Andy Coppens is the Founder and Publisher of Talking10. He's a member of the Football Writers Association of America (FWAA) and has been covering college sports in some capacity since 2008. You can follow him on Twitter @AndyOnFootball

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Badgers Basketball

Can Badgers get OSU transfer Micah Potter eligible for start of next season?

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When looking forward to the 2019-20 season for the Wisconsin Badgers basketball program, one sees a massive void in experience up front. 

Ethan Happ, Charles Thomas and Khalil Iverson will all graduate after this year. That leaves only one man who plays in the regular rotation up front in sophomore big man Nate Reuvers. 

Wisconsin got some big help as former Ohio State forward Micah Potter announced his commitment to the Badgers in his transfer away from the Buckeyes.

The 6-9 forward was a high 3-star recruit with a who’s who of offers coming in to the 2016 class. He had offers from the likes of Ohio State, Purdue, Clemson, Iowa, West Virginia, North Carolina State before ultimately picking OSU. 

But, there may be a bit of a snag in the transfer process because Potter chose to transfer just before the season started and technically wouldn’t be available until the second semester next season. 

Wisconsin needs some experience up front and they need Potter to be eligible right away to maximize the potential of this front court. UW will likely have to apply for a waiver with the NCAA since technically Potter didn’t play a single game this season. 

What is the likelihood of the Badgers getting that waiver granted? That’s the big question that no one really knows the answer to. In many cases the NCAA has been willing to grant waivers in favor of the player, but this is a more unique case that may require some real documentation as to why this transfer happened so late in the first semester.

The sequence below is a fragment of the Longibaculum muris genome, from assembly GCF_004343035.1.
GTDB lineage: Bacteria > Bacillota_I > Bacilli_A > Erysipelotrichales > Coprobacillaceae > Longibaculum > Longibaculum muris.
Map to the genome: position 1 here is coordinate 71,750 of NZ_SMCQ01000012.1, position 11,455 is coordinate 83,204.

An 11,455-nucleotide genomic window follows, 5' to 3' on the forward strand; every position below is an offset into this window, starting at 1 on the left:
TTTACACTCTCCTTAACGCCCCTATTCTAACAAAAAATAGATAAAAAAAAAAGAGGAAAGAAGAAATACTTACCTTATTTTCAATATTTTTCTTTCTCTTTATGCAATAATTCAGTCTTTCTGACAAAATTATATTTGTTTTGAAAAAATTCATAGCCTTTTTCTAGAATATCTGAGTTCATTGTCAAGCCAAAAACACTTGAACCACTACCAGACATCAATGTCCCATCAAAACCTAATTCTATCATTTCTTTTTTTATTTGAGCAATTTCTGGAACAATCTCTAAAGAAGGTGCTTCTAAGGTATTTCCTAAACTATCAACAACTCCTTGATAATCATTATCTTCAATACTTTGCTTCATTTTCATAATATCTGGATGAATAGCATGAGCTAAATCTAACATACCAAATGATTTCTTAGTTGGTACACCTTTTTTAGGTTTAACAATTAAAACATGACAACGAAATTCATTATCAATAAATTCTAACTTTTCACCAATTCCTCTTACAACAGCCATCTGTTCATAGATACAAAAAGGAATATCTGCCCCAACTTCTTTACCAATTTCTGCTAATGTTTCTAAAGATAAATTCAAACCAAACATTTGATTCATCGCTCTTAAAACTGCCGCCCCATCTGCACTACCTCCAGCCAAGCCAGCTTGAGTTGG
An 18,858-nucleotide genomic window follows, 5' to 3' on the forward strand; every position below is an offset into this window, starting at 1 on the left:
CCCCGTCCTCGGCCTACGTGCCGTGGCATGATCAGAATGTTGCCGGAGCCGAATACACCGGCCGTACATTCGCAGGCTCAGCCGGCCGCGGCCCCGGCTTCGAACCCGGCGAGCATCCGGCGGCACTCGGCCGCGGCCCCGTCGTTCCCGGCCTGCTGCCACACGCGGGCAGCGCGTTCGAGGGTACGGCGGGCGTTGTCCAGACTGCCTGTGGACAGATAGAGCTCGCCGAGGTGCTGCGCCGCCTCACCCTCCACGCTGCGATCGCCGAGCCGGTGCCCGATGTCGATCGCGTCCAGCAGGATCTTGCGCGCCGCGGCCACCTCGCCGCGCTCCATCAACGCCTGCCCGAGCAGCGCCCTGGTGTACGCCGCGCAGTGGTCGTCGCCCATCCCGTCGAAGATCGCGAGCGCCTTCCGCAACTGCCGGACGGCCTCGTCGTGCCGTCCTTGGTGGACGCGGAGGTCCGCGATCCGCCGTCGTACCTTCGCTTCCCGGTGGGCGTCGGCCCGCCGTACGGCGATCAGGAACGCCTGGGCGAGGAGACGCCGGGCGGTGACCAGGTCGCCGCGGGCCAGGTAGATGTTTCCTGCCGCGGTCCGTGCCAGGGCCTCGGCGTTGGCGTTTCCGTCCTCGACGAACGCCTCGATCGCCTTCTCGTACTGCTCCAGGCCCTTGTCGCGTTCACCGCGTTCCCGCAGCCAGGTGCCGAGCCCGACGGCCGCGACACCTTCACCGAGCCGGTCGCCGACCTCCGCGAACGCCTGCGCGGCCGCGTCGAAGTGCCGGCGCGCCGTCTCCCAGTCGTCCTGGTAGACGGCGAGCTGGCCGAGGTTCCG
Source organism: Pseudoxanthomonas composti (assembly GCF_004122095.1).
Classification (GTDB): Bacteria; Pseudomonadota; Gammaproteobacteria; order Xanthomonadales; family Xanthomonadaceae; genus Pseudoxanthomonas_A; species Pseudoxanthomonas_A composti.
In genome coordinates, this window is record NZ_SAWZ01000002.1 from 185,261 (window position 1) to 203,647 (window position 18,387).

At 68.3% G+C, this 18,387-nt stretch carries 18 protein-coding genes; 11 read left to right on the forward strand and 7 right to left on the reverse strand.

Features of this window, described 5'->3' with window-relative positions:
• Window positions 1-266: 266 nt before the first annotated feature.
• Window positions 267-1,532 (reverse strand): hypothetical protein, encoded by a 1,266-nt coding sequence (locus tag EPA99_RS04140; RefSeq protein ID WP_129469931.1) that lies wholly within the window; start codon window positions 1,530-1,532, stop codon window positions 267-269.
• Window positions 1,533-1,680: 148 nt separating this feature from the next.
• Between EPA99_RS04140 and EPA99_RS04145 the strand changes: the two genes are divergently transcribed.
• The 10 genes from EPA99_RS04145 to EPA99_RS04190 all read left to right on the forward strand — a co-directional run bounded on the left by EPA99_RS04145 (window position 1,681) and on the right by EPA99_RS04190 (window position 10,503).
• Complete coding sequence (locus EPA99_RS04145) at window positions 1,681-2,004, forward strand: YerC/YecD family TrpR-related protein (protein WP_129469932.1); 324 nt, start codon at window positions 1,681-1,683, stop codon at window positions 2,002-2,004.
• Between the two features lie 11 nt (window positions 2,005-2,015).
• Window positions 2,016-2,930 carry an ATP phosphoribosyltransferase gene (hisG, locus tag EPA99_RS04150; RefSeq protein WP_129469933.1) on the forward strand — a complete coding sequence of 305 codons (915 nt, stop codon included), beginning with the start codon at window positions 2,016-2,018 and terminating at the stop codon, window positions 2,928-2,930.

As for Potter’s importance to next season? Well, UW will have to see if the redshirt years of both Joe Hedstrom and Taylor Currie paid off and they are ready for major contributions. 

Going in to the 2018-19 season neither were physically there, otherwise we may have seen one or both of them getting some minutes to get ready for the next season. 

However, Potter is a known commodity and he has produced well coming off the bench for the Buckeyes early on in his career. 

Potter played in 29 games last season, including four starts. He averaged 4.1 points, 2.4 rebounds and 0.4 blocks per game and was becoming a key player off the bench. 

At Wisconsin, Potter is likely to create real competition for a starting spot in the Badgers lineup next season and that is important to say the least. 

With the Badgers getting very young up front next year, Potter being available from the first tip of the season and beyond is vital. 

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Marquette outlasts Badgers 73-69 in OT

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Everyone expected a big time battle between the No. 12 Wisconsin Badgers and Marquette Golden Eagles and the two teams didn’t disappoint.

It even took an extra five minutes to decide the winner, but ultimately the hosts prevailed in a 73-69 overtime thriller at the Fiserv Forum.